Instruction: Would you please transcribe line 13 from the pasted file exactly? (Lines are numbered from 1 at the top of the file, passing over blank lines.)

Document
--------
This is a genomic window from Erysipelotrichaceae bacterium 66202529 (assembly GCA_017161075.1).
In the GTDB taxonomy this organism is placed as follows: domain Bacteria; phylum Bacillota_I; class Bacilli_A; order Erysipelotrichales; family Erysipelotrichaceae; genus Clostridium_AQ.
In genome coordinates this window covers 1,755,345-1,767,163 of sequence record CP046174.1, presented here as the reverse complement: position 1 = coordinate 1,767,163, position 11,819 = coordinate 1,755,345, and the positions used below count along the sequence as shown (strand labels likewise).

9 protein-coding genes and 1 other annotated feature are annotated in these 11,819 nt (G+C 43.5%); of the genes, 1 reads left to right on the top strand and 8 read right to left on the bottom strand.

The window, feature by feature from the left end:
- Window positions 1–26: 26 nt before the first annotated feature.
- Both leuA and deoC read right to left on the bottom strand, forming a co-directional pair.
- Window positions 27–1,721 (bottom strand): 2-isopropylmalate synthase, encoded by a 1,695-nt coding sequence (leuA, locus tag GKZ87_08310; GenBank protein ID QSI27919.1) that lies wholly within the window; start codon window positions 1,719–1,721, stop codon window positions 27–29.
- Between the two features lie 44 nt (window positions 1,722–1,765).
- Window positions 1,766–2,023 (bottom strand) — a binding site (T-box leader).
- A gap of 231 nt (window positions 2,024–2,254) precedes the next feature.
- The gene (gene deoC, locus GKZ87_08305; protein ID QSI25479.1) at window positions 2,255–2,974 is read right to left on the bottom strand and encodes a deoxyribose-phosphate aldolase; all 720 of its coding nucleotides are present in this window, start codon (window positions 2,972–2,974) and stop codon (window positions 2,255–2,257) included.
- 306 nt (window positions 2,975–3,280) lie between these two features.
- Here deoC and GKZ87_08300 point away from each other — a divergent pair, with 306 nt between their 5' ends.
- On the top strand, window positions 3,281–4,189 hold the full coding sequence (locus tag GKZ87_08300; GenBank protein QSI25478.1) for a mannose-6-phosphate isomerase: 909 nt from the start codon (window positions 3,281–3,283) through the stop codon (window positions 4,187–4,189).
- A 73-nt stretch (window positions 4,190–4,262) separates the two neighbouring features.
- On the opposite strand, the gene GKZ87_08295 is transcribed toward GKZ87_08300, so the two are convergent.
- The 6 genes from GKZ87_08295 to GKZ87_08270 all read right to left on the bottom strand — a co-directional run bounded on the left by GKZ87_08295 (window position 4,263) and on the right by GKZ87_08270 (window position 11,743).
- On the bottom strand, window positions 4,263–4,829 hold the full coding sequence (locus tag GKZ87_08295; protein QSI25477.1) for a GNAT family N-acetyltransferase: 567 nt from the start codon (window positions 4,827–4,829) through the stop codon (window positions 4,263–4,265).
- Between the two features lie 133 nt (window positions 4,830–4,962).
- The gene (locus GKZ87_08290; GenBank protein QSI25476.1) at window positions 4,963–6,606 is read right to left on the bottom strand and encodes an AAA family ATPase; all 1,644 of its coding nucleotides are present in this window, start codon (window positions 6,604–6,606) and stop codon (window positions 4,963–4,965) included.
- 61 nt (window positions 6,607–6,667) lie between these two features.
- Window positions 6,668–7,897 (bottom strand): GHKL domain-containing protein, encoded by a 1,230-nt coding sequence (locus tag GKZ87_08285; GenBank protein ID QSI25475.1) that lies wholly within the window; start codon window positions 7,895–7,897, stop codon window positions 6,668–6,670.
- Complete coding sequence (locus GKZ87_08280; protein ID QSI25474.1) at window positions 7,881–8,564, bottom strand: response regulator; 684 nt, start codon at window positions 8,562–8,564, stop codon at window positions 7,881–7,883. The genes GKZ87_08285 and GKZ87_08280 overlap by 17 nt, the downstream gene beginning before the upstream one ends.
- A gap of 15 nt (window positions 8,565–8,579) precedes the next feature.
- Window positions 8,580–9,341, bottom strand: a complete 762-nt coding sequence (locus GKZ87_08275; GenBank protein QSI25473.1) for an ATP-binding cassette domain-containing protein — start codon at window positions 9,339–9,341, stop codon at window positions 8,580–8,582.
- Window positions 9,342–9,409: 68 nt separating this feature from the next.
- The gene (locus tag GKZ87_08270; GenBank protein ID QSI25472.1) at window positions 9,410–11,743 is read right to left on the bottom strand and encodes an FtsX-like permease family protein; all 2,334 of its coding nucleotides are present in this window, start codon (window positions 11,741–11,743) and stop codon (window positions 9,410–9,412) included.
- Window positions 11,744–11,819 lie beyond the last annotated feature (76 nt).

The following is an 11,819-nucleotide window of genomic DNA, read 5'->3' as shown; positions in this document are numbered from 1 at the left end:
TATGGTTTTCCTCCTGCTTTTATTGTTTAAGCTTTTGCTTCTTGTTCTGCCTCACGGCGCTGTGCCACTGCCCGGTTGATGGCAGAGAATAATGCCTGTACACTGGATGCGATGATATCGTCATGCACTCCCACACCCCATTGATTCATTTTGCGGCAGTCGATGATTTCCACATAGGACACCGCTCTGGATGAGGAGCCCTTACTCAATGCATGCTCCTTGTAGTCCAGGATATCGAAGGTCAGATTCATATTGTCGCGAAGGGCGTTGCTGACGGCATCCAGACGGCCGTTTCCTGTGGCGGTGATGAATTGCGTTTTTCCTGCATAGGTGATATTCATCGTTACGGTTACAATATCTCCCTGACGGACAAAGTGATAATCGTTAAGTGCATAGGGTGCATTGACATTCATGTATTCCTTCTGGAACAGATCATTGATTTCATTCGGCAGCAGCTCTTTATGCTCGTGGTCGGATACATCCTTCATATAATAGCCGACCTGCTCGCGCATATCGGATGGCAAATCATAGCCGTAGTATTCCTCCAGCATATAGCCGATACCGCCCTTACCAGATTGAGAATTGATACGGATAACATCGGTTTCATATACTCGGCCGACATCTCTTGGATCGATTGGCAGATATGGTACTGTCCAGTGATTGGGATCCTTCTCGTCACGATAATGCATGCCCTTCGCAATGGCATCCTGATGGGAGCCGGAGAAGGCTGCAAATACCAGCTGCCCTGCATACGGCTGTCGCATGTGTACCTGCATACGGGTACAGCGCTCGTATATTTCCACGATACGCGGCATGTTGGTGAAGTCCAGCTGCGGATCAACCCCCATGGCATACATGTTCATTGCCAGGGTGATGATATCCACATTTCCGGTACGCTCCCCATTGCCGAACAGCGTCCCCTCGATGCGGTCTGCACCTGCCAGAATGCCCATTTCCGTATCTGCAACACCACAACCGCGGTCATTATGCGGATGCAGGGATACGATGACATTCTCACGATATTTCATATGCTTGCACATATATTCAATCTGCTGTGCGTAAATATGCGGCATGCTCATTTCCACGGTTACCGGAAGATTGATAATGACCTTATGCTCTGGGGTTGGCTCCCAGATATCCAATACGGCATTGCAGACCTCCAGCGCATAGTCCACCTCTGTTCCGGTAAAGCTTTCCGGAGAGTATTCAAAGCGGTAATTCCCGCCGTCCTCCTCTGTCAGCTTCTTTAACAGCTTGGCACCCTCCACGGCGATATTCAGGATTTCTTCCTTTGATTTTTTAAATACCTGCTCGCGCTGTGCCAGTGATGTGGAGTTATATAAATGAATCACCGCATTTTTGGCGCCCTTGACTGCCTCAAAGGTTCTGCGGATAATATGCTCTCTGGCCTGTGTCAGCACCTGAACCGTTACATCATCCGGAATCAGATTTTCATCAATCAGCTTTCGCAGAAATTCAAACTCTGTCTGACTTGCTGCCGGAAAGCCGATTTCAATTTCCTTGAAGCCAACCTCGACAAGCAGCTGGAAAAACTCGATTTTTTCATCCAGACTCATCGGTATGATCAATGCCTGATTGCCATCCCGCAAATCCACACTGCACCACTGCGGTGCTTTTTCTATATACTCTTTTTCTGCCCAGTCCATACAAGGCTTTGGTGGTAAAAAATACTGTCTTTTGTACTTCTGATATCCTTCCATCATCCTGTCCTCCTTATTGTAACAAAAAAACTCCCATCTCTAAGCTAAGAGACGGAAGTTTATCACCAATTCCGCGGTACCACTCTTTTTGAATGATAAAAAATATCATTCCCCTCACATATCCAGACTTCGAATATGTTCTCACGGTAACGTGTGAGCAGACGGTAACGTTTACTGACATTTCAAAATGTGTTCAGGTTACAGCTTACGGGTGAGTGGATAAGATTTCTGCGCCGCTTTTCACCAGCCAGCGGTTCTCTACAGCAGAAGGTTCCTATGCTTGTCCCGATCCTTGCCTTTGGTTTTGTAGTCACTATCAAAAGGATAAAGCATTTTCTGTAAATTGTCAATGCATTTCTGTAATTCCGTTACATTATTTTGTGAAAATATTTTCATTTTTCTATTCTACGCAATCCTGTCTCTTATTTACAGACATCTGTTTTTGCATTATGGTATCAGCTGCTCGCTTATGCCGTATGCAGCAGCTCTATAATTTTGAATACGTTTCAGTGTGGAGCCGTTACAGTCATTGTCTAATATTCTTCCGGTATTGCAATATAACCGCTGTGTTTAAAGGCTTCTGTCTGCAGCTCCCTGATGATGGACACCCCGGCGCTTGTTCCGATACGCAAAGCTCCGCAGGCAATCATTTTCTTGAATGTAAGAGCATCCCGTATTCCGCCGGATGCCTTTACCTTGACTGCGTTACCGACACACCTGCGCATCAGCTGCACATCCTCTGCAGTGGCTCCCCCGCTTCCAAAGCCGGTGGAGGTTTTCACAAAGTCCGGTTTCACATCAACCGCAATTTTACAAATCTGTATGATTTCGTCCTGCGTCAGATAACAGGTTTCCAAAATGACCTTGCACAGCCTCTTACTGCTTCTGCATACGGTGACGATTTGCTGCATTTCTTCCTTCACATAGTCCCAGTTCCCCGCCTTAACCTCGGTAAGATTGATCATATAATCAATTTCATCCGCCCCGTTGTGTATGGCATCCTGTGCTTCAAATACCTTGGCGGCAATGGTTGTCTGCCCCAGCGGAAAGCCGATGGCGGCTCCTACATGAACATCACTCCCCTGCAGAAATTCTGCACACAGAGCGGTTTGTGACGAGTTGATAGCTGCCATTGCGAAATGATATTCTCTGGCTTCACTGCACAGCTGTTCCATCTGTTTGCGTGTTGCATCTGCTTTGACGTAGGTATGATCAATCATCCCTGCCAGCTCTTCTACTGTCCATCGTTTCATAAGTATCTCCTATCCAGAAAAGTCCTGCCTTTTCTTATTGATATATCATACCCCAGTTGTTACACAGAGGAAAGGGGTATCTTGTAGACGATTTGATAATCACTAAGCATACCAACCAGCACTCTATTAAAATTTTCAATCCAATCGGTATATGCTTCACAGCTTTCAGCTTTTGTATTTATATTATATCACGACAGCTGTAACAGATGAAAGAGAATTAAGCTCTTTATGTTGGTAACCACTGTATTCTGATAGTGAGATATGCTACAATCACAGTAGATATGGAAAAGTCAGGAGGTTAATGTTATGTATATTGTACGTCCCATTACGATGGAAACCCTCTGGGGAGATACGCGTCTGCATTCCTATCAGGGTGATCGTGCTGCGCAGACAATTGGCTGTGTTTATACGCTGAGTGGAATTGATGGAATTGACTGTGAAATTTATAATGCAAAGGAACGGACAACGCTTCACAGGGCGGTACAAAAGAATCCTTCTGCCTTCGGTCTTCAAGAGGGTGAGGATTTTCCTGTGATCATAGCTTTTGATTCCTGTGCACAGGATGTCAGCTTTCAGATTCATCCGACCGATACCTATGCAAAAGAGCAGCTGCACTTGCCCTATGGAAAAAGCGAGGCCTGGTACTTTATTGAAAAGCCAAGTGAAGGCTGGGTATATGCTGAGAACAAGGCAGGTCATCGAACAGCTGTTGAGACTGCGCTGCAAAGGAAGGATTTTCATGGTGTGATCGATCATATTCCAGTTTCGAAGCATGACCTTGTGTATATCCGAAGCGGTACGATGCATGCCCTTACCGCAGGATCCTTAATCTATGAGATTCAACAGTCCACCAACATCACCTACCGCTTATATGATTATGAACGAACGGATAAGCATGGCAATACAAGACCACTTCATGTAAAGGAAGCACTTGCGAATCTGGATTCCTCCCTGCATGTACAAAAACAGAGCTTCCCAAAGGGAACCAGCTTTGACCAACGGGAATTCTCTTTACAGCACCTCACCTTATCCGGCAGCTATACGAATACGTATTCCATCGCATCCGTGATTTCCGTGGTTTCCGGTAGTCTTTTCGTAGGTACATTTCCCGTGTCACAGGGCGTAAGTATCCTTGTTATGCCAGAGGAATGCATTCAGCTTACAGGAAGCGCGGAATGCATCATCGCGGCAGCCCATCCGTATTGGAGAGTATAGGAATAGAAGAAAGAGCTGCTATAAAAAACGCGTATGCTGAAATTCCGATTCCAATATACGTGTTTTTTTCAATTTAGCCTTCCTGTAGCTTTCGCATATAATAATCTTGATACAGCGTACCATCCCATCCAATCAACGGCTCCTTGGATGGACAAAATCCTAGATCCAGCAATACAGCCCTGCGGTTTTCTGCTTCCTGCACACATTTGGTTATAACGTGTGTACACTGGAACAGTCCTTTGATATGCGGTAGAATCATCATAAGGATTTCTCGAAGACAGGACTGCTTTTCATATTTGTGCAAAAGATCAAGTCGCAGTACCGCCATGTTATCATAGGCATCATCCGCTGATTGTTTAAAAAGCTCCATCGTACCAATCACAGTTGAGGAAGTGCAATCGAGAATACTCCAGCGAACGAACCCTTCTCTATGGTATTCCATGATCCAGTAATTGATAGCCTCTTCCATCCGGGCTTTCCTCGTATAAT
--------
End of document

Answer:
- 306 nt (window positions 2,975–3,280) lie between these two features.